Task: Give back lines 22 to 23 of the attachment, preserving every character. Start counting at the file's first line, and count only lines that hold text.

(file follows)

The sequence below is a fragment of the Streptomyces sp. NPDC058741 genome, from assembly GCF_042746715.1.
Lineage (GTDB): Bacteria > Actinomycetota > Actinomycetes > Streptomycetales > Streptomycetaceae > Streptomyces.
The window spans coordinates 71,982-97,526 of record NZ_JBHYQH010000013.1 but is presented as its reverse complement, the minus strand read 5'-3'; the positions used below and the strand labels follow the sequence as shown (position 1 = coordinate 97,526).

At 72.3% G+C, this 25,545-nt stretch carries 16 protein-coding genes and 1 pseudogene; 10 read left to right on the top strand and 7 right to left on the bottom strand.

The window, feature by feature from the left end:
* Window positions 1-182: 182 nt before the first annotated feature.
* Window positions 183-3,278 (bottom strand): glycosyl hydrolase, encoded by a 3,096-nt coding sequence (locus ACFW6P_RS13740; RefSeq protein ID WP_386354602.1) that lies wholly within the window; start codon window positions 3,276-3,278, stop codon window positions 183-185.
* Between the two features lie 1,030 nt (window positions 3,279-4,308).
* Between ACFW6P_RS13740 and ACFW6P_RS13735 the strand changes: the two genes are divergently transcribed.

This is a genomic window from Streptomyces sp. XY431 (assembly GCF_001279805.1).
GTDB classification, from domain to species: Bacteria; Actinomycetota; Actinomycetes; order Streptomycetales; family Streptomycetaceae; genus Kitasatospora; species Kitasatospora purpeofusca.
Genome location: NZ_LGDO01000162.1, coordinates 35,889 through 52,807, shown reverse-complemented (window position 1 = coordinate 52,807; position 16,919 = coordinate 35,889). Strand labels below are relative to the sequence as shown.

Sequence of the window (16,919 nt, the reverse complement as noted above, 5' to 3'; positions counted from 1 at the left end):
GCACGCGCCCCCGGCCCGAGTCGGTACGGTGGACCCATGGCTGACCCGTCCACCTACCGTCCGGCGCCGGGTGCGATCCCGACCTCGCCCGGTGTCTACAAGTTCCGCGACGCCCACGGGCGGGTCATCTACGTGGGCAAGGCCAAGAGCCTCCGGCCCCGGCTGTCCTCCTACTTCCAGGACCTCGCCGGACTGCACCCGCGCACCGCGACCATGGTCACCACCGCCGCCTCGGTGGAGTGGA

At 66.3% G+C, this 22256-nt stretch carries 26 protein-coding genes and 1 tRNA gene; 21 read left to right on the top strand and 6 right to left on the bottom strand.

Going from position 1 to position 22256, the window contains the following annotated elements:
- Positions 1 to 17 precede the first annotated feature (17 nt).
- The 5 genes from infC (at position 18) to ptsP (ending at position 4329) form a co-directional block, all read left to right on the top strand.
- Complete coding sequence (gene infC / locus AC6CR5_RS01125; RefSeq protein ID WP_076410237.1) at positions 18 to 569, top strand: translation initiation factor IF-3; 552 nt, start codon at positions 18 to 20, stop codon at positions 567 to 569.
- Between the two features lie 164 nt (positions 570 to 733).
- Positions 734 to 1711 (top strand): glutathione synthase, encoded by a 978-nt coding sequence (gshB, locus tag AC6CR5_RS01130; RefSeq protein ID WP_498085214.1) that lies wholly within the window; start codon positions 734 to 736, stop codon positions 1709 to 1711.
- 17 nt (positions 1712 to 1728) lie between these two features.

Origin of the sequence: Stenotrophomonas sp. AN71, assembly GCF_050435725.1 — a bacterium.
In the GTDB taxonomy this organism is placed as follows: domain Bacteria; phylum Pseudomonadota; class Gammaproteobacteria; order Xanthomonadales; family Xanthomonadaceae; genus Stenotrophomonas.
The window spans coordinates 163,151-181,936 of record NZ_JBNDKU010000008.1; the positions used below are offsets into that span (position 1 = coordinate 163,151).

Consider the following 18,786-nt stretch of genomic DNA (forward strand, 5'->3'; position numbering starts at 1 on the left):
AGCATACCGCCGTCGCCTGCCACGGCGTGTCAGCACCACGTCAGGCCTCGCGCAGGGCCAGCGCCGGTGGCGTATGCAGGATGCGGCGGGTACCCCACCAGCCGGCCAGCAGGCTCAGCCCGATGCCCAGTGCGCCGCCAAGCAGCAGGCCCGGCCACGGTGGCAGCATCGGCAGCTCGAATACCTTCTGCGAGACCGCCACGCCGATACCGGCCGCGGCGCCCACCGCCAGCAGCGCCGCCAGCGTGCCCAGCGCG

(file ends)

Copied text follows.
- 17 nt (positions 1712 to 1728) lie between these two features.

Origin of the sequence: Stenotrophomonas sp. AN71, assembly GCF_050435725.1 — a bacterium.